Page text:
Governor Cuomo has announced Broadway will fully reopen to 100 percent capacity on September 14, with ticket sales starting up on May 6. For the first time in 17 months, performers and theater workers will finally be getting back to work, and New York’s favorite two billion dollar industry can get back to business. But until then, shows face a few barriers before they can go on. With performances already underway in Australia, and set to start in London’s West End this month, Broadway is itching to get back in the limelight.
Dance Informa chatted with Broadway choreographers Andy Blankenbuehler and Joshua Bergasse, discussing their thoughts on what it will take for Broadway to bounce back. Listed below are some of the issues to address before that can happen, and Blankenbuehler and Bergasse’s input.
#1. It will take time and money to rehearse.
As magic as Broadway might seem, those shows don’t appear overnight. We know the arts have been struggling financially throughout the pandemic, and even big-budget Broadway isn’t immune to that. Once funds are secured, the productions still need to be recast, restaged and rehearsed to the expected standard.
Says Bergasse, “It’s very demanding, physically and emotionally, to do eight shows a week. I hope that dancers and all company members are giving the time, training and rehearsals to get back into performance shape before shows open again.”
#2. Shows need to be recast.
The mass exodus of artists who couldn’t afford New York prices while out of work may have left the city’s talent pool a little shallow. Blankenbuehler has been sad to see the industry shrink over the past year. Bergasse has as well but is also optimistic about incoming dancers. In what will likely be a marked generational turnover, this might be the chance for fresh faces to book their big break.
“I moved to New York City right on the backend of the AIDS crisis,” shares Blankenbuehler. “Sadly, a whole generation of choreographers died, so there was a gap in talent. I think that is going to happen a little bit. So many people, so many graduating seniors who were ready to move to New York City now have another career. They have given up. I know a lot of Broadway dancers who have done five, 10 shows, and they are, like, ‘You know what, I am going to hang it up now.’ People are walking away. And I think that it is a little sad that we will miss out on talent that should have been with us.”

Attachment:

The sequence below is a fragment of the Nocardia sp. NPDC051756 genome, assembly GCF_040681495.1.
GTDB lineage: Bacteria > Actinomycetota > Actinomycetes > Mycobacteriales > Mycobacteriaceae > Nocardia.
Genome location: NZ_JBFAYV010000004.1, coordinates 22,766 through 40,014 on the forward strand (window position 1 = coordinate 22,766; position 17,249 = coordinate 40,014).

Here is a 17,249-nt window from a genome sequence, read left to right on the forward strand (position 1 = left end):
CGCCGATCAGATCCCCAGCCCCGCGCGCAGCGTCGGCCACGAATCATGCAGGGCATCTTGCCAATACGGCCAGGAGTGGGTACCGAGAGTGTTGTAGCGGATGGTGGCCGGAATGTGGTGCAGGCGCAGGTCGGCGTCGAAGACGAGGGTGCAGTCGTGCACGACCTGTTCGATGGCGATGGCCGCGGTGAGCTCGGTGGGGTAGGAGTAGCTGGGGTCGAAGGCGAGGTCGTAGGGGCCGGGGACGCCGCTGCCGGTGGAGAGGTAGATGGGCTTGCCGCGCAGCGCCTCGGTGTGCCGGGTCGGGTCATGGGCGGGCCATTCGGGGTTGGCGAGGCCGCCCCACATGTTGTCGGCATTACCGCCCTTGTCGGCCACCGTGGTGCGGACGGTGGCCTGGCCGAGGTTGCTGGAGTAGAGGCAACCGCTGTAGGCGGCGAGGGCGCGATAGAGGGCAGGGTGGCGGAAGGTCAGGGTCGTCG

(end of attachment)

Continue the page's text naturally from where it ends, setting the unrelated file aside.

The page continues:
Bergasse adds, “It’s sad to think of all the artists who have left New York in the past 14 months. I hope many will return. We can only hope that there will be wonderful new talent that will step up and fill the void left from those who don’t return.”
#3. The tourism industry is nowhere near recovered.
Tourists compose the largest part of audiences, and that industry won’t be back in full swing for some time. Broadway’s bounce back will likely be tied to tourism’s, as they’re almost one and the same. A solution might be marketing ticket sales to New Yorkers. That only stretches so far, especially when we ourselves are still recovering from financial hardships, but it could be enough to start us off.
“My guess is that New York theatergoers will want to see some of the newer shows that they didn’t get a chance to see (or shows that didn’t get a chance to open) before the pandemic,” Bergasse notes. “These shows may do really well when things start to open up, even if tourism hasn’t returned in full force yet.”
“It is going to be a slow process, any way you look at it,” says Blankenbuehler. “Like the shows that have been open for a long time, New Yorkers are not seeing those. Those shows were being seen by tourists.”
#4. Limited capacity isn’t financially feasible.
While it might be possible to put distancing and other safety protocols in place for the performers and stagehands, there’s no way to spread out audience members without drastically limiting capacity, and that practice would render performances unprofitable. There have been rumors that productions might be able to sell out full houses if they can require audience members to provide proof of vaccination upon buying tickets. Although other performance venues in the city have experimented with this approach (including Lincoln Center with its upcoming outdoor shows), this isn’t yet set in stone for Broadway.
But with all the obstacles and restrictions, Blankenbuehler has spotted a silver lining. “People like me, artists who have been so impacted by this time, are going to be better when we come back than when we left. We are going to be so much more focused, the product that we create in the coming years is going to be really poignant. It does not mean that the product is COVID-heavy and dramatic; it just means that we are going to choose to tell the stories that matter.”
With a renewed outlook on what’s really important, there’s hope that the industry will bounce back better. With the recent March on Broadway protests against discrimination and harassment in the artistic workplace, there’s discourse buzzing that could better Broadway creatively and morally, even if it does take some time to bounce back economically. Not to mention, Broadway brings in huge revenue for the city — close to $2 billion yearly — alongside high employment numbers. So help from the government to kickstart a safe reopening would only make sense. This year, even more than before, giving the arts in NYC the recognition and funding they deserve will be the city’s road to recovery, financially and more.
Beyond the analysis of potential pitfalls, Blankenbuehler recognizes a universal truth. “Ultimately, I think people know that live interaction is vital, whether it is going to a sports game or the theater, or lunch with your friends. That cannot be traded. I think it is going to take time for the full economy of it to come around, but I think the work is going to be inspired.”
By Holly LaRoche of Dance Informa.